If you look closely at what I have achieved so far with the 3D printer it has been very much a case of how to join circles and squares together and how to curve and chamfer edges. I've made plenty of progress and this summer seems to have been very successful in terms of how few failed prints I have had.
Over drinks one evening, my friend Simon was showing his progress on an early GWR horsebox. It has the most intriguing axlebox and spring arrangement where the ends of the springs are connected to J hangers rather than directly onto the solebar which is the more traditional way of doing it. Of course, I decided this was the next challenge I needed.
As always, there is a lack of good photographic evidence since most photos of wagons have the underframe in shadow. There were a couple of good pictures so dimensions were taken and the following was drawn up.
The axlebox itself is still a collection of squares and circles but the spring was the challenge and was built up from 3 point arcs. A circle was put on each end of the top leaves and then it was about trimming the shape to form the circle. It was a couple of hours work but I learnt so much about how to build up more complex shapes. It came out alright but when offered up to the vehicle my interpretation of dimensions was off.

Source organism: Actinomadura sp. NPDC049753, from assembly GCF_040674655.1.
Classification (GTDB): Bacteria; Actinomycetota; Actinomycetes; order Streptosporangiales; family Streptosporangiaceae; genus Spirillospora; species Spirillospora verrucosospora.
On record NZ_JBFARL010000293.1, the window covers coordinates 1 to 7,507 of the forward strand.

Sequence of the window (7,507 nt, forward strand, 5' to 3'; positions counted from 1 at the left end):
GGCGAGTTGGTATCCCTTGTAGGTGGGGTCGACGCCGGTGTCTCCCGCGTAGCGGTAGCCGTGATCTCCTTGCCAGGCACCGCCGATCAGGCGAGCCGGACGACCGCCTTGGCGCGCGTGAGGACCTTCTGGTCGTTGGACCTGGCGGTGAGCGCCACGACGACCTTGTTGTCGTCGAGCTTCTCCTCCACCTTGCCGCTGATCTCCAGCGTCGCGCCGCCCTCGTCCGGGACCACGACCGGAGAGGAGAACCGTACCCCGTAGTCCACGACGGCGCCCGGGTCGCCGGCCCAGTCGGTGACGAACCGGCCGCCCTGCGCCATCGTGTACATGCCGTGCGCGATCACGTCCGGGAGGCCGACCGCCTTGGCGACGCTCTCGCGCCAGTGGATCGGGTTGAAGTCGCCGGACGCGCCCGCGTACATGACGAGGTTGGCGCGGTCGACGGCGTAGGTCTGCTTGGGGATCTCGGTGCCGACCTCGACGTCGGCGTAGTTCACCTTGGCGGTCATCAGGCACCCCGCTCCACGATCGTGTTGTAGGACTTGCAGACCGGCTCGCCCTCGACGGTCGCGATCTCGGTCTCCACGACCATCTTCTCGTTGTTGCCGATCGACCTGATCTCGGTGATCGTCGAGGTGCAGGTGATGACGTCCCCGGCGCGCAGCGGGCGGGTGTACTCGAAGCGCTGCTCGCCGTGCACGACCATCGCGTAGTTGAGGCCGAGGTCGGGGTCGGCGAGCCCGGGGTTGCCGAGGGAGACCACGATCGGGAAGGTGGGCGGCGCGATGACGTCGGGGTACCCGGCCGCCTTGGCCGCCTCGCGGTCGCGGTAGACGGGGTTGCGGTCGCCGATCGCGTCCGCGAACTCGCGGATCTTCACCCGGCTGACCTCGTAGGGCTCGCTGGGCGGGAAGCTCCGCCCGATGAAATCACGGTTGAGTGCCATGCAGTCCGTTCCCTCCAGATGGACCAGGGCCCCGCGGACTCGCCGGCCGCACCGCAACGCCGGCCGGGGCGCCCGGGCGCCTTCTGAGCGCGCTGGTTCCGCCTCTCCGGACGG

Revisiting the dimensions led to a design that had more depth to it, the axlebox was chunkier and the width was narrower. I also needed to improve the printing supports. I am surprised it printed with what I did on the first pass.
In this form they have gone onto the model. I've learnt quite a bit more about printing and it is nice to give something back to my friends who have been so generous with their time and support for my modelling.
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